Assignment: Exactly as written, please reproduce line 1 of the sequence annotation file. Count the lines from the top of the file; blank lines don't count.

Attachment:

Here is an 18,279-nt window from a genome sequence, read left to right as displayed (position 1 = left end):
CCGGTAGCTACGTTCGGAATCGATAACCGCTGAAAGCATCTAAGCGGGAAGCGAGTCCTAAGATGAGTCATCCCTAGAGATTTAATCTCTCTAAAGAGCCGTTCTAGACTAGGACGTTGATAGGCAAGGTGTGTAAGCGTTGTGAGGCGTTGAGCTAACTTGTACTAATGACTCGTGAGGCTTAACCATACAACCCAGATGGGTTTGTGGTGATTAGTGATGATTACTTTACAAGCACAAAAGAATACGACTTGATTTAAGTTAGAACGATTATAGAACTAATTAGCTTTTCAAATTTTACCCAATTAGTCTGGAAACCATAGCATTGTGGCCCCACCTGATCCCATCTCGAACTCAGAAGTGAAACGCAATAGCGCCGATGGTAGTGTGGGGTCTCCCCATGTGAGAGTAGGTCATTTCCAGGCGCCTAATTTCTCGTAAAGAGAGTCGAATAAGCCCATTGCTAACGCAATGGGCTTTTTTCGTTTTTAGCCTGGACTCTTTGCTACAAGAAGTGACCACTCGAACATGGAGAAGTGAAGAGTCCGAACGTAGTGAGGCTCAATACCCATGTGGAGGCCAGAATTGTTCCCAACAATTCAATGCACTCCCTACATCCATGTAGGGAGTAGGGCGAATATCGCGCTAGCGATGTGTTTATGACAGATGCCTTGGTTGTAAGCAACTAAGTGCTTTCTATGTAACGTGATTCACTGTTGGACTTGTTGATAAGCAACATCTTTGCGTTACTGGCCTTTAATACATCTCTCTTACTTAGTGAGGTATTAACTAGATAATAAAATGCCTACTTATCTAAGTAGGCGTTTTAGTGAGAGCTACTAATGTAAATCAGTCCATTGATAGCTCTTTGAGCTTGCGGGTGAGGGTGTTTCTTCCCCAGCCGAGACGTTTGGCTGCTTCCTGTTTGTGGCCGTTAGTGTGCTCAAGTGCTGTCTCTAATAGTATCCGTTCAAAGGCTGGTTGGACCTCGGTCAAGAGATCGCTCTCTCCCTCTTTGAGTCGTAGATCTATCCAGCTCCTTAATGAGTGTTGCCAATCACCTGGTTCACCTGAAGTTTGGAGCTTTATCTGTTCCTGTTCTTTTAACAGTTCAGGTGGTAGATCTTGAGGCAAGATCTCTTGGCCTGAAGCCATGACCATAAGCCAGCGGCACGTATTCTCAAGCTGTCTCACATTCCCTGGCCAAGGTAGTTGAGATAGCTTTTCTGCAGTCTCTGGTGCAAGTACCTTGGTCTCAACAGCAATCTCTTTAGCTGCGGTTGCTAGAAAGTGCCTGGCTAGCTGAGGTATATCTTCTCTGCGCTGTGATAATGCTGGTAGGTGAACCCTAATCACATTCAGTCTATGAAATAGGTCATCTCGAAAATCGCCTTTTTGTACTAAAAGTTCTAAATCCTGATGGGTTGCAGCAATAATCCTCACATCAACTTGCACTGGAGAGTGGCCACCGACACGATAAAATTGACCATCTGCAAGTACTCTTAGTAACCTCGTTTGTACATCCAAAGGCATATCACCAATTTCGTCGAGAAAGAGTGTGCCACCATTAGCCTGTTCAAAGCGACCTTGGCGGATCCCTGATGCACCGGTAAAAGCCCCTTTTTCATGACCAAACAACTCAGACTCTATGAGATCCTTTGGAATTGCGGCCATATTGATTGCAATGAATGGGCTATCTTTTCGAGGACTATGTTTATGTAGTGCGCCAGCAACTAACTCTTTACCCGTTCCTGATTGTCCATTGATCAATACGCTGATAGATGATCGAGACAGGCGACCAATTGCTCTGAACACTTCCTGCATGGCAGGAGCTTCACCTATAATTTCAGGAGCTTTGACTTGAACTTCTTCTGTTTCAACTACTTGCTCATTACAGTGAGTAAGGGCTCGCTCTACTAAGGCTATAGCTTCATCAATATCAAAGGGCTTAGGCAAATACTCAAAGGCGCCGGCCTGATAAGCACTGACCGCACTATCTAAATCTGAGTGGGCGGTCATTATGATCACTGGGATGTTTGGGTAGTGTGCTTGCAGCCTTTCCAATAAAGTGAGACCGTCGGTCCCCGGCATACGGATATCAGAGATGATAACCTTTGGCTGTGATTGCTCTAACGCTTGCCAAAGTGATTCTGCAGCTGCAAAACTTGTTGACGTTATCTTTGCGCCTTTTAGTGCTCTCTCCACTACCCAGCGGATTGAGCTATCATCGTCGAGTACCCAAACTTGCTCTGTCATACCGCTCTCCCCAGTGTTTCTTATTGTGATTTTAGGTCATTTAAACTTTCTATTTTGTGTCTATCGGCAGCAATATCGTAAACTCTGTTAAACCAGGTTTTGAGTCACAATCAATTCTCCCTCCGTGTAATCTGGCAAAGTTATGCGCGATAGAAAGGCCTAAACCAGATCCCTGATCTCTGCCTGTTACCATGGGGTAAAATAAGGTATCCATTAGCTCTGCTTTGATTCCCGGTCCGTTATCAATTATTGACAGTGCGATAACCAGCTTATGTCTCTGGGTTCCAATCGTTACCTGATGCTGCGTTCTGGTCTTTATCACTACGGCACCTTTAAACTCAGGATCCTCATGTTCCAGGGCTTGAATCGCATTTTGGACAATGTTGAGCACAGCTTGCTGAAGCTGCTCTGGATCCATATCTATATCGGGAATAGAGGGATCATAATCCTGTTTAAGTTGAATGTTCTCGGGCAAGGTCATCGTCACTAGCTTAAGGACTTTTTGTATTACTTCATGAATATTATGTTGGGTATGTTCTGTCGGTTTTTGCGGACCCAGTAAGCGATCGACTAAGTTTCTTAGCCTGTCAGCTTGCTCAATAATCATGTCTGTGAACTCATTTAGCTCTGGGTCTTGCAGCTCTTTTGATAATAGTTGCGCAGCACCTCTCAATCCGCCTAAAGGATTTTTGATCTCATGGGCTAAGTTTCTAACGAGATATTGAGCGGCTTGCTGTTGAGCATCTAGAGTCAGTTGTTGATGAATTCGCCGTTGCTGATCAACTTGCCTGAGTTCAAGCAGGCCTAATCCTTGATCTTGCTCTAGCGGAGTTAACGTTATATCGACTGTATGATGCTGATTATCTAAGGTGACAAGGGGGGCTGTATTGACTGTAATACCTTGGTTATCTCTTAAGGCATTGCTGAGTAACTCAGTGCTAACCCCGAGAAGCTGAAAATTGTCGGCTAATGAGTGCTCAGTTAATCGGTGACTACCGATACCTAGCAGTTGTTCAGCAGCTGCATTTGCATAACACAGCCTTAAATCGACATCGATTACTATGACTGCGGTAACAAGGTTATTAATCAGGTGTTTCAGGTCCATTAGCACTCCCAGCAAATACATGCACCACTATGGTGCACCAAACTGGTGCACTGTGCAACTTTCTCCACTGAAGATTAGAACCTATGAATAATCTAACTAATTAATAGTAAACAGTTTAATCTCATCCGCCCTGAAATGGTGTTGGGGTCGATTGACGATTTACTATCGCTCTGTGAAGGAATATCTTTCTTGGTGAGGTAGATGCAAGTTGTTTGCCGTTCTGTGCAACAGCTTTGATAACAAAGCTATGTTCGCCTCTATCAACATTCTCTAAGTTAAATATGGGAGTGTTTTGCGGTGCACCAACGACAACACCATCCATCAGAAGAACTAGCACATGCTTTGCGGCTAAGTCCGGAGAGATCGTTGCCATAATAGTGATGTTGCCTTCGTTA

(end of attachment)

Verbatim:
Here is an 18,279-nt window from a genome sequence, read left to right as displayed (position 1 = left end):